When aid worker Úrsula returns to Iceland for a new job, she’s drawn into the dangerous worlds of politics, corruption and misogyny … a powerful, relevant, fast-paced standalone thriller.
Burned out and traumatised by her horrifying experiences around the world, aid worker Úrsula has returned to Iceland. Unable to settle, she accepts a high-profile government role in which she hopes to make a difference again.
But on her first day in the post, Úrsula promises to help a mother seeking justice for her daughter, who had been raped by a policeman, and life in high office soon becomes much more harrowing than Úrsula could ever have imagined. A homeless man is stalking her – but is he hounding her, or warning her of some danger? And why has the death of her father in police custody so many years earlier reared its head again?
As Úrsula is drawn into dirty politics, facing increasingly deadly threats, the lives of her stalker, her bodyguard and even a witch-like cleaning lady intertwine. Small betrayals become large ones, and the stakes are raised ever higher…
Betrayal was my first encounter with Icelandic author, Lilja Sigurdardottir. I have previously been stock-piling her work; Snare, Trap and Cage all sit on the pile. After this enjoyable outing, hopefully they won’t be there for too much longer.
It’s an exciting, topical tale which was consumed in just over a day.
Ursula, a married mother and high profile, humanitarian aid worker has returned home for the sake of her family and marriage. She’s accepted a year long role as a Government minister. Her aims are altruistic and possibly naïve – to make her short time in office count and make some key improvements regarding infrastructure and immigration policy. The Prime Minister who appointed her may have a slightly different agenda.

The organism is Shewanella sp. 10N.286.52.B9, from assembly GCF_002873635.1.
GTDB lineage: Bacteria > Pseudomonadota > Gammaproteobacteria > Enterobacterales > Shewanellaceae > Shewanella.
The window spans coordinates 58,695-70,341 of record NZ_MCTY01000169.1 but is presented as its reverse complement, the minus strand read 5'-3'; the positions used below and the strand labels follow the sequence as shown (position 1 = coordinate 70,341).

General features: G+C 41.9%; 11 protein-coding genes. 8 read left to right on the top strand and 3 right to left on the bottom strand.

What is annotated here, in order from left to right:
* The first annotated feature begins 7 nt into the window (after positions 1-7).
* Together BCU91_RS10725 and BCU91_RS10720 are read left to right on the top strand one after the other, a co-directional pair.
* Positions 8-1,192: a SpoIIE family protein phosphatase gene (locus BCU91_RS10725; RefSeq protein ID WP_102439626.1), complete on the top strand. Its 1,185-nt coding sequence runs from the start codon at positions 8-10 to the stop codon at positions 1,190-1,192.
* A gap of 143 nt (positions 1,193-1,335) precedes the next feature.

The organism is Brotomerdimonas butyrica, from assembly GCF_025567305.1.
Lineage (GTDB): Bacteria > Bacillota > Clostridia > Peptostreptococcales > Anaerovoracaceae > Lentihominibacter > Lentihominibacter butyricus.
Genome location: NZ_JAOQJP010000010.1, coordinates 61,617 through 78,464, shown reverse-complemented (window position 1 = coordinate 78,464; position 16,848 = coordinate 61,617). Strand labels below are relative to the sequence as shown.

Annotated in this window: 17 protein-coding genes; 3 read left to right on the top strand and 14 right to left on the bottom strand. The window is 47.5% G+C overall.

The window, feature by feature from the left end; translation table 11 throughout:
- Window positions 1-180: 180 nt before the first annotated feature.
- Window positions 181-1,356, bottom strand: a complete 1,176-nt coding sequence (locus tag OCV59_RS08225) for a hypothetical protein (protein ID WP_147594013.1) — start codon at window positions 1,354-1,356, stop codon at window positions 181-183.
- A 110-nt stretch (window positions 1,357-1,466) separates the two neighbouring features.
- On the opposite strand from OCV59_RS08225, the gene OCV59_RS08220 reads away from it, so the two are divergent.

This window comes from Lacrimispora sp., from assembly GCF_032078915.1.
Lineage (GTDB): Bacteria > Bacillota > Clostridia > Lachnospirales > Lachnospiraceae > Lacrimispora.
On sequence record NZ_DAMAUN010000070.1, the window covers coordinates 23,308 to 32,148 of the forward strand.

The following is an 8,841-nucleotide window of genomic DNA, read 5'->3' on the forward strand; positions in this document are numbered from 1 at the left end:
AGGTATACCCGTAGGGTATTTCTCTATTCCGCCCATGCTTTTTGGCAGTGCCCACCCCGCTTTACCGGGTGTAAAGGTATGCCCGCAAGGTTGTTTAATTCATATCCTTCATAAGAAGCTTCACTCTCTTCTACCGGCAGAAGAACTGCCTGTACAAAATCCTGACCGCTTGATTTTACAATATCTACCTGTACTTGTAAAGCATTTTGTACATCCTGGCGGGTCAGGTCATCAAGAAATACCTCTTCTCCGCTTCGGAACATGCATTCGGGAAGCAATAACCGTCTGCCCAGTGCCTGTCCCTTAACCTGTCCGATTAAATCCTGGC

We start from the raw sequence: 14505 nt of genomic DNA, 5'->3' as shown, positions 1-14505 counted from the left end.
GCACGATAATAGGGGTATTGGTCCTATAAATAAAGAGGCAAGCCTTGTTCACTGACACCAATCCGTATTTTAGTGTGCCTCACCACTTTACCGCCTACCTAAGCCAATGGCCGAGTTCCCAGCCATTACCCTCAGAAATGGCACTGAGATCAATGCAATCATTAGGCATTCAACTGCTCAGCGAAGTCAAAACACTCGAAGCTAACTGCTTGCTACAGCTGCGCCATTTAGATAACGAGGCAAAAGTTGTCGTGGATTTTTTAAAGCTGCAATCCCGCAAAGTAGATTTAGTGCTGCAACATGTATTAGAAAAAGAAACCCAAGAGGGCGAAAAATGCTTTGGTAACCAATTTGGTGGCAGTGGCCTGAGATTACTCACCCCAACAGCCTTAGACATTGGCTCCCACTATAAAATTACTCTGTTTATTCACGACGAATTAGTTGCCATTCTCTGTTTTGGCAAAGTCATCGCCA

Pretty much during her first week in office, Ursula gets frustrated, butting heads with the permanent staff in her department. Efforts to look into an alleged rape by a police officer on his underage babysitter are suspiciously stymied. The trappings of government office don’t sit lightly on her shoulders either, though soon a physical threat to her safety from a homeless man, has her re-evaluating and accepting the wisdom of having a car with driver-cum-security guy.
Threats become more tangible …. emails, physical altercations, menacing notes. Family history and wounds are re-opened. Promised policies are in limbo. A cleaner is selling her office waste to a journalist. Someone in her department is briefing against her. The media are turning hostile. And she is rather unwisely drawn into an affair with the same journalist. Events quickly escalate to murder.
I liked how all the multiple strands connected and got resolved without ever feeling forced or convenient. It was a cracking tale with plenty going on. It has a very apt title – Betrayal – with multiple applications - real and imagined…. office, duty, family, trust, marital vows. I enjoyed the politics and the machinations of high office with the plotting, scheming and duplicity. I think it was entertaining seeing it happening in neither the UK or US.
I think the depiction of the main character was realistic. She’s a good woman trying to do her best and she has her faults and failings. I thought less of her when she strayed, but could empathise with her sense of dislocation from family life. There’s a numbness to her actions, almost like it’s someone else acting and she’s watching on. None of us is God-like and I guess each of us has the capacity to hurt those we love. Hopefully, understanding and forgiveness are in her future.
Secondary characters, especially her security guy, Gunnar were well developed. I liked his own personal ethos. His devotion to Ursula and his loyalty were exceptional.
Overall - really,really good.
4.5 from 5
Read – 2021
Published – 2020
Page count – 262
Source – purchased copy
Format - Kindle